The new Nvidia RTX 4090 seems absurdly powerful. It’s also a hot and power-hungry card, and even with no third-party benchmarks to back that up, it’s already clear that the RTX 4090 is miles ahead of even the best of previous-gen cards.
But is there any point in all this power? Sure, you can run the existing catalog of AAA games in 4K with ray tracing enabled at over 100fps, but there’s nothing on the list that’s going to really push the 4090, and that’s a problem for Nvidia. It may be a while before an exciting new game can show how much the RTX 4090 can really do.
Useless bang for all the money
According to Nvidia, the RTX 4090 is roughly twice as fast as an RTX 3090 Ti and up to four times faster in ray-traced games where DLSS 3 is enabled. That’s a huge leap that’s much more in line with the generational advances of the old generations than the recent generations, where incremental improvements and feature updates were more of a selling point.
But even from Nvidia’s own announcement, it’s clear that there’s not really anything that pushes one to buy such a card. Higher frame rates and detail settings are always welcome, but if you’ve already played through Cyberpunk 2077and explored Microsoft flight simulator To your heart’s content, the RTX 4090 is just extra horsepower with no room to gallop.
Nvidia had to create a whole new demo environment for itself, Racer RTX, even showing something new and exciting. Elsewhere, it used older AAA games almost exclusively to demonstrate the performance of its new card(s). Secure Microsoft flight simulator at 100 fps is impressive, but this game is over two years old. Cyberpunk 2077 The new RT Overdrive mode with DLSS 3 and improved ray tracing looks great, but this game was pretty disappointing at launch from a purely fun perspective, and most who loved it have already played through it.
The only upcoming game that Nvidia even mentions in its vague benchmarks for the new card is Warhammer 40,000: Darktide. Considering this is built on the same engine as 2018 vermin 2and isn’t filled with sprawling environments or particularly detailed models, it won’t be the most demanding of all games.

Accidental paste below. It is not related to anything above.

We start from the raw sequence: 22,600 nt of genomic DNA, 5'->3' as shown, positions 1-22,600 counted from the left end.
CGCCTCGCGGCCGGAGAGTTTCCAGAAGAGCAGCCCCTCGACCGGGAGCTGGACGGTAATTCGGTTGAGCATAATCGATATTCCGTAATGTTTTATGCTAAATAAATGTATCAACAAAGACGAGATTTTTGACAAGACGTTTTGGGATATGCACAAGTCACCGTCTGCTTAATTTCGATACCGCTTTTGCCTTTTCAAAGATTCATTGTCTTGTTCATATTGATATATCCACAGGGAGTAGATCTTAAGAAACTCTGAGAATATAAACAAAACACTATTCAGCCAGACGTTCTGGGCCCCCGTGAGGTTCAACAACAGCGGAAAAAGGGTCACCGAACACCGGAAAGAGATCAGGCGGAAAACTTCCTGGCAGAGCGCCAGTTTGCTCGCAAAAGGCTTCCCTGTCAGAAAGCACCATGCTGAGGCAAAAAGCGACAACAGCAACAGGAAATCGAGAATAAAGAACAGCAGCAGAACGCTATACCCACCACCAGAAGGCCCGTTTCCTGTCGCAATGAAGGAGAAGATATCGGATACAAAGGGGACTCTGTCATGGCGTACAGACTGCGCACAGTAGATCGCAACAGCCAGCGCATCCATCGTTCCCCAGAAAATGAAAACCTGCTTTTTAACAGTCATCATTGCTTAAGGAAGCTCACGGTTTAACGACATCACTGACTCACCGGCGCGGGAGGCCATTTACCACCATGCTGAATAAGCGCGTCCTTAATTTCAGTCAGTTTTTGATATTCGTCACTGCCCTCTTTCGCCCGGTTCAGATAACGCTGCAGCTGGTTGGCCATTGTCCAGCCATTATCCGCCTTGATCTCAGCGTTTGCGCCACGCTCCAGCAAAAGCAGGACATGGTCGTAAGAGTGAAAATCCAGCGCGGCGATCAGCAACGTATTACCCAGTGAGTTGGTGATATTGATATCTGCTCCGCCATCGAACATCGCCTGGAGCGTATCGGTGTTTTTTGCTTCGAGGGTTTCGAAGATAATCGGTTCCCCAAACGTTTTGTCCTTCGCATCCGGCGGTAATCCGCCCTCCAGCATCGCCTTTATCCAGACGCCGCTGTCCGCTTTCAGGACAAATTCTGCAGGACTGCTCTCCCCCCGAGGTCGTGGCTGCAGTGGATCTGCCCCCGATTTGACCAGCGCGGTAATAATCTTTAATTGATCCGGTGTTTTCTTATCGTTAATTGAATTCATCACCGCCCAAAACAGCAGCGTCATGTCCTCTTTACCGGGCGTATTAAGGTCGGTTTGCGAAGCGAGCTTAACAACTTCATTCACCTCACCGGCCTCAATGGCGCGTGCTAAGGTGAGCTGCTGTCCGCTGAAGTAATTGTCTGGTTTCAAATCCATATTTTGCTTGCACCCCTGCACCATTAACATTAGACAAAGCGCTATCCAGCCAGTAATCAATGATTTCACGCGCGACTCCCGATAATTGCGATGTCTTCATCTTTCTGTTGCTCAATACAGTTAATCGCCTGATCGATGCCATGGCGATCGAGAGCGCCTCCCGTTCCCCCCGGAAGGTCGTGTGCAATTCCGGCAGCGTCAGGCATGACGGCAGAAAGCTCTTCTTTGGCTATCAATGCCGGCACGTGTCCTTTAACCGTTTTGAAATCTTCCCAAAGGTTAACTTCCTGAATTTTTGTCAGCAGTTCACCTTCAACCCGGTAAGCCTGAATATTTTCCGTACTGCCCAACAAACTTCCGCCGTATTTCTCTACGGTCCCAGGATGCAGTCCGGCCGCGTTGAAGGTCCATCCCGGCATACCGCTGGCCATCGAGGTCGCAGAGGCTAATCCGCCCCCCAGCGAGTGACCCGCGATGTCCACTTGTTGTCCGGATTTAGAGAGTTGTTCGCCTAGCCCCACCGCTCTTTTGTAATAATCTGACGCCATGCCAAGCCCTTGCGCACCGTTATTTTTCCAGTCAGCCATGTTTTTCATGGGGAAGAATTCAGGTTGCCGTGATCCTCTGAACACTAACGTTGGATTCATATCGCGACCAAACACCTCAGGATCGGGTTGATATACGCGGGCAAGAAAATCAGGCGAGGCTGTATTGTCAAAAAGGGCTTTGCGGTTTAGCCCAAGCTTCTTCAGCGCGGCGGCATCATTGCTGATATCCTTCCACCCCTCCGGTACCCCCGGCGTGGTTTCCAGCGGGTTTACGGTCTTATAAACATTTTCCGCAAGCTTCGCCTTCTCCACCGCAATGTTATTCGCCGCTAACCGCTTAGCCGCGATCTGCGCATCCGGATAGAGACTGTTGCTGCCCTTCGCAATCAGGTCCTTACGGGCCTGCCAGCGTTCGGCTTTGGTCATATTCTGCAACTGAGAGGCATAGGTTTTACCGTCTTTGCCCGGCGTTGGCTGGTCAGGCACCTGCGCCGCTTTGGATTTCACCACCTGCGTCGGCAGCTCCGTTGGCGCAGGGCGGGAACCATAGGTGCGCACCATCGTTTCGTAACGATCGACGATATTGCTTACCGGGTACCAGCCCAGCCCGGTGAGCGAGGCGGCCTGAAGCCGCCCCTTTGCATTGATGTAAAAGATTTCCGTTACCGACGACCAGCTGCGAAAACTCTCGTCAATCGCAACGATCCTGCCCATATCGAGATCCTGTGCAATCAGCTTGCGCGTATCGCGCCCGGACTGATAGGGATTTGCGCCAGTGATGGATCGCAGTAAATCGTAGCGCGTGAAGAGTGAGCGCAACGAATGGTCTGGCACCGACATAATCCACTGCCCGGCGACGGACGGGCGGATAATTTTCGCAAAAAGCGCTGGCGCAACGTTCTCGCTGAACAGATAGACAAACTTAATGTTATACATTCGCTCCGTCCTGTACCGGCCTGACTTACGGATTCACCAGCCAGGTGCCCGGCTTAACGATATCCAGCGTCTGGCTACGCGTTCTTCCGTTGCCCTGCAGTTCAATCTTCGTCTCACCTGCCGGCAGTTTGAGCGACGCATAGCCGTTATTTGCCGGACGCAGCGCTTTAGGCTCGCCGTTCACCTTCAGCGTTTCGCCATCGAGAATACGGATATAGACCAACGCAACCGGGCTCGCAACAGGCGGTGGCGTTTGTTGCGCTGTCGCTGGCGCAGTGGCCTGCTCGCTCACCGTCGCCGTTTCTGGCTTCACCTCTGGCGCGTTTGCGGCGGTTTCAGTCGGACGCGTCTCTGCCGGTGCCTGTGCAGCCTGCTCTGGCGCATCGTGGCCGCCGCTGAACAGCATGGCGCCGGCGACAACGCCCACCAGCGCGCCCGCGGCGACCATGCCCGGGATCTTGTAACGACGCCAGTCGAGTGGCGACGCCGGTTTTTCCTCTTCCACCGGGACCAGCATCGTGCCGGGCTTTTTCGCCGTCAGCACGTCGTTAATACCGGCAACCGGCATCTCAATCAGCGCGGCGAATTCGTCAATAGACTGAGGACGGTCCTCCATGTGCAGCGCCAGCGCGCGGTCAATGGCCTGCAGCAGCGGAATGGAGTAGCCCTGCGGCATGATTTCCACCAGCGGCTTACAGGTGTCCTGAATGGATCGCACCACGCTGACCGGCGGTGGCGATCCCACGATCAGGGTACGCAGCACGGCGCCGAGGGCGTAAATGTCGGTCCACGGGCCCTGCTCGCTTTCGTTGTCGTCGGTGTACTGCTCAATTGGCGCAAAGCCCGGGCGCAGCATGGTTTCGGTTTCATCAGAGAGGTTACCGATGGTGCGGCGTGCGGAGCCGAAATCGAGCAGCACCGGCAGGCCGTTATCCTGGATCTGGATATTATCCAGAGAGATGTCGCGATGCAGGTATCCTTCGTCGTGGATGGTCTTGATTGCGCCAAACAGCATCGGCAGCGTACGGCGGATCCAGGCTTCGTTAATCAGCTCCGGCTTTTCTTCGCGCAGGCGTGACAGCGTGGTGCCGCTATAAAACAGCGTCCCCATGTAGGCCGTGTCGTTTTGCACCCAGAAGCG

Even looking at the distribution of the AAA games coming this year, there isn’t really anything that will blow anyone’s mind graphically. That doesn’t really matter from a gamer’s perspective, and it certainly doesn’t matter to this mostly indie gamer, but it makes selling a new generation of extremely powerful graphics cards a real hurdle for Nvidia. Especially when it comes to increasing prices and electricity demand.
What’s new is just more power
Where the RTX 2000 Turing graphics cards promised ray tracing and DLSS support as a reward for early adopters, and the RTX 3000 series promised comfortable frame rates in the most demanding games, the RTX 4000 does just that and a bit more. DLSS 3 is the only truly unique feature.
And while it’s not really exclusive to this generation, Nvidia has said it wouldn’t run well on previous generations of RTX Tensor cores. While this claim may sound dubious to the skeptics, it at least gives the RTX 4090 a clear advantage compared to its predecessors, but if the purpose of DLSS is to deliver even more performance in the limited number of supporting games, for example the map , which is already more than fast enough for her current job, doesn’t do much to encourage early adopters. More than that, its best feature, frame generation, is exclusively for the new cards of the 40 series.
Ray tracing progress is good, because ray tracing hasn’t really been something that’s really worth the performance hit until now. But as nice as it is, ray tracing has had years to capture the gamer zeitgeist and still doesn’t succeed.
It doesn’t matter whether this is due to the performance limitations or the still relatively limited use even in large games. Ada Lovelace’s big selling point, much like Turing and Ampere before it, is that it does ray tracing really well, and that doesn’t seem to be something most gamers are excited about right now.
Maybe modders can save the white elephant
As in an appeal to the wider gaming community, Nvidia has thrown a bone to the true RTX evangelists: RTX Remix. It’s a modding tool designed to make it comparatively easy to upscale older games and add ray-traced lighting, even on outdated versions of DirectX. Considering the success of ray tracing in games like Earthquake II and MinecraftThere’s serious potential there for some of the most iconic legacy games to be given new life with an unofficial RTX remaster.
That’s a great thing, and I’m looking forward to some of my favorite older games that are still taking too long to get the RTX treatment. It’s also important to give modders credit for creating some of the most successful game genres in recent years, including MOBAs and battle royale games, so with something like this there’s potential for discovering new and exciting ways to play.
But – and this is a big but – Nvidia really hopes people will shell out $1,600 to play a ray-traced remaster of portal? I certainly wouldn’t, but then I downclocked my RX 6950XT because it was too hot and noisy, so I’m probably not the target audience for a card like this. Then again, who is?
The RTX 4090 will be the top performing graphics card for some time, unless RDNA3 is a real surprise. Most likely, sometime next year we’ll get some titles that can really push it – maybe a poorly optimized one ark 2or maybe StarCitizen will launch another alpha.
But that’s not good at the moment and ultimately leaves anyone who decides to spend as much as a high-end gaming PC on a single GPU wondering what they can actually do with it that they can’t already do with an RTX 3090 could do $500 less.
The answer isn’t much, at least for now.